We have been looking at the topic of faith and what it means
How does faith correspond with law?
Are faith and law mutually exclusive? – Do they go together?
Are we to follow the law, or are we to follow faith?
In chapters 1 and 2 Paul says that everyone is guilty – Jews and Gentiles alike – Because they have all have broken the law – They are all lawbreakers, all sinners
They can’t help it, it’s who they are (it’s in their nature) – And it’s who we are as well (it’s in our nature as well)
So, what is the purpose of the law then?
If we are all lawbreakers and we can’t help it, then what is the purpose of it?
The purpose of the law is to give us knowledge of sin
It tells us that we are lawbreakers, that we are sinners
It acts as a mirror – It only reflects what is truly there
When I look into the mirror of the law, I do not see my own goodness, but my badness – The law shows me how far I have fallen short of it
Remember, God’s standard is perfection – We will not be judged based on our own standard, but by God’s standard – And God’s standard is perfection, as is seen in the law
So, because we all fall short of it, Paul says in Romans 3:20, 20 “For by works of the law no human being will be justified in his sight, since through the law comes knowledge of sin.” Romans 3:20
So, the whole purpose of the law then, is to show us that we are broken – That we have fallen short of God’s standard
Paul says, “All have sinned [broken the law] and fall short of the glory of God” Romans 3:23
So… what is the purpose of faith then?
The last time we met we talked about Abraham
We talked about the fact that he is called the “Father of faith”
Why is he called the “Father of faith?”
He is called this because when God told him something, he believed it – He trusted the words of God – He had faith in the promises of God
When God told him that he would be the father of nations he believed it
When God told him that he would have a son, he believed it
When God told him that he would be a blessing to the world, he believed it
When God told him to kill his son Isaac, the one who was to be the blessing, he believed it – He did not waver, but was about to do it
He was about to kill his own son!
Now this makes absolutely no sense! – Put yourself in the sandals of Abraham – God told him that He would bless him with a son, and that this son was going to have another son, and this son was going to have more sons – And this is how God would make Abraham the father of nations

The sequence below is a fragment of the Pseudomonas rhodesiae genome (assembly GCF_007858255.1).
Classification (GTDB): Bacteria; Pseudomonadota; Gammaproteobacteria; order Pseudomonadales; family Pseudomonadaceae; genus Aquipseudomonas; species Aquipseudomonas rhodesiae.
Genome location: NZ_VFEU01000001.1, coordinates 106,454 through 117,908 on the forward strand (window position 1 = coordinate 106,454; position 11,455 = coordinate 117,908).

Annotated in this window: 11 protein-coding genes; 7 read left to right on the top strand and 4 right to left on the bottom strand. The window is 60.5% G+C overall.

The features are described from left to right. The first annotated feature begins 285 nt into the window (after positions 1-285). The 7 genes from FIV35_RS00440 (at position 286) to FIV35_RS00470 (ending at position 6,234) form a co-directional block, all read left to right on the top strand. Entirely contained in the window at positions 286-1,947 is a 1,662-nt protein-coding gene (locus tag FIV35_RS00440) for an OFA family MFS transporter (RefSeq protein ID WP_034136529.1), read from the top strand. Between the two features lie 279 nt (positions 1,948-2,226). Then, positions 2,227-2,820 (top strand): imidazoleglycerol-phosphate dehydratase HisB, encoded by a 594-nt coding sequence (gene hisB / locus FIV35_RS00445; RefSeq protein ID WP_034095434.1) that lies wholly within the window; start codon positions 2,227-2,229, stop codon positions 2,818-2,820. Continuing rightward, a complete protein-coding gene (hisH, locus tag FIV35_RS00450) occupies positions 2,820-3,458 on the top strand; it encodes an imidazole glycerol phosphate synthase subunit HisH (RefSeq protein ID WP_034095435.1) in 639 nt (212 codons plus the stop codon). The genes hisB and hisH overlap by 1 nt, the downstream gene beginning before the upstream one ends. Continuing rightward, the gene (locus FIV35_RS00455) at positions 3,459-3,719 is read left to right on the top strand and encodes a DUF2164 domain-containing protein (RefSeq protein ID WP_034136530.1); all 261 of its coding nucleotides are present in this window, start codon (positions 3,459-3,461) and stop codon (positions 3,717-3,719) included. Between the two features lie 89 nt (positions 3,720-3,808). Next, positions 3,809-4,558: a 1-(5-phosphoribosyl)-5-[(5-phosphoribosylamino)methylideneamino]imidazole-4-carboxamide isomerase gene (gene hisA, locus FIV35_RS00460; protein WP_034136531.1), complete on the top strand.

It was through his son Isaac – But now God tells him to kill Isaac – Again, this makes absolutely no sense! – But Abraham proceeds to do it anyway – He believed God’s Word
And because he “believed,” the Scripture tells us that, “It was counted to him as righteousness” Genesis 15:6, Romans 4:3
So… the whole point of this, is to say what Paul says in Romans 3:20, “By works of the law, no human being will be justified [made righteous] in his [God’s] sight” Romans 3:20
And Abraham is a perfect example of this – He was declared righteous not based on his keeping of the law, but by his faith – And so it is with us
This is what we will discuss in this next passage
13 For the promise to Abraham and his offspring that he would be heir of the world did not come through the law but through the righteousness of faith. 14 For if it is the adherents of the law who are to be the heirs, faith is null and the promise is void. 15 For the law brings wrath, but where there is no law there is no transgression.
16 That is why it depends on faith, in order that the promise may rest on grace and be guaranteed to all his offspring—not only to the adherent of the law but also to the one who shares the faith of Abraham, who is the father of us all, 17 as it is written, “I have made you the father of many nations”—in the presence of the God in whom he believed, who gives life to the dead and calls into existence the things that do not exist. 18 In hope he believed against hope, that he should become the father of many nations, as he had been told, “So shall your offspring be.” 19 He did not weaken in faith when he considered his own body, which was as good as dead (since he was about a hundred years old), or when he considered the barrenness of Sarah’s womb. 20 No unbelief made him waver concerning the promise of God, but he grew strong in his faith as he gave glory to God, 21 fully convinced that God was able to do what he had promised. 22 That is why his faith was “counted to him as righteousness.” 23 But the words “it was counted to him” were not written for his sake alone, 24 but for ours also. It will be counted to us who believe in him who raised from the dead Jesus our Lord, 25 who was delivered up for our trespasses and raised for our justification.